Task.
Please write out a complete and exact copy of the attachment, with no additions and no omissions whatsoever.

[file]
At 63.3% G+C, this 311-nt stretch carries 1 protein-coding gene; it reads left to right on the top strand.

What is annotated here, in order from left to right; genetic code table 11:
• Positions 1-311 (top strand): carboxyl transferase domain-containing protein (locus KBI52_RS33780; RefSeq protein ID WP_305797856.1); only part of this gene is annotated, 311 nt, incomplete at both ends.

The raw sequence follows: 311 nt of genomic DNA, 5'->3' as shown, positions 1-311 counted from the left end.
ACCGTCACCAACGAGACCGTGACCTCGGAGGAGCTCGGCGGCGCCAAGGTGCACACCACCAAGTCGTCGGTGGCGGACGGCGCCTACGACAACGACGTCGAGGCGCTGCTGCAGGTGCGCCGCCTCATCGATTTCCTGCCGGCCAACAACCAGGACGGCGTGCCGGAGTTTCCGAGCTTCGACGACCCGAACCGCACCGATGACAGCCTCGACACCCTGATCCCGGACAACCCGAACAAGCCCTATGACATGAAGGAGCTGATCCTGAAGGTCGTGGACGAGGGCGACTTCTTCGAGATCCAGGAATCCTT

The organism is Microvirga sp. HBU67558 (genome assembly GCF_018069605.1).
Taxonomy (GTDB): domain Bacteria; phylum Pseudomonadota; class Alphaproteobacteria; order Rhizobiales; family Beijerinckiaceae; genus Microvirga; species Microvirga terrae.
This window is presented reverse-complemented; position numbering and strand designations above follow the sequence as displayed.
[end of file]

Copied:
At 63.3% G+C, this 311-nt stretch carries 1 protein-coding gene; it reads left to right on the top strand.

What is annotated here, in order from left to right; genetic code table 11:
• Positions 1-311 (top strand): carboxyl transferase domain-containing protein (locus KBI52_RS33780; RefSeq protein ID WP_305797856.1); only part of this gene is annotated, 311 nt, incomplete at both ends.

The raw sequence follows: 311 nt of genomic DNA, 5'->3' as shown, positions 1-311 counted from the left end.
ACCGTCACCAACGAGACCGTGACCTCGGAGGAGCTCGGCGGCGCCAAGGTGCACACCACCAAGTCGTCGGTGGCGGACGGCGCCTACGACAACGACGTCGAGGCGCTGCTGCAGGTGCGCCGCCTCATCGATTTCCTGCCGGCCAACAACCAGGACGGCGTGCCGGAGTTTCCGAGCTTCGACGACCCGAACCGCACCGATGACAGCCTCGACACCCTGATCCCGGACAACCCGAACAAGCCCTATGACATGAAGGAGCTGATCCTGAAGGTCGTGGACGAGGGCGACTTCTTCGAGATCCAGGAATCCTT

The organism is Microvirga sp. HBU67558 (genome assembly GCF_018069605.1).
Taxonomy (GTDB): domain Bacteria; phylum Pseudomonadota; class Alphaproteobacteria; order Rhizobiales; family Beijerinckiaceae; genus Microvirga; species Microvirga terrae.
This window is presented reverse-complemented; position numbering and strand designations above follow the sequence as displayed.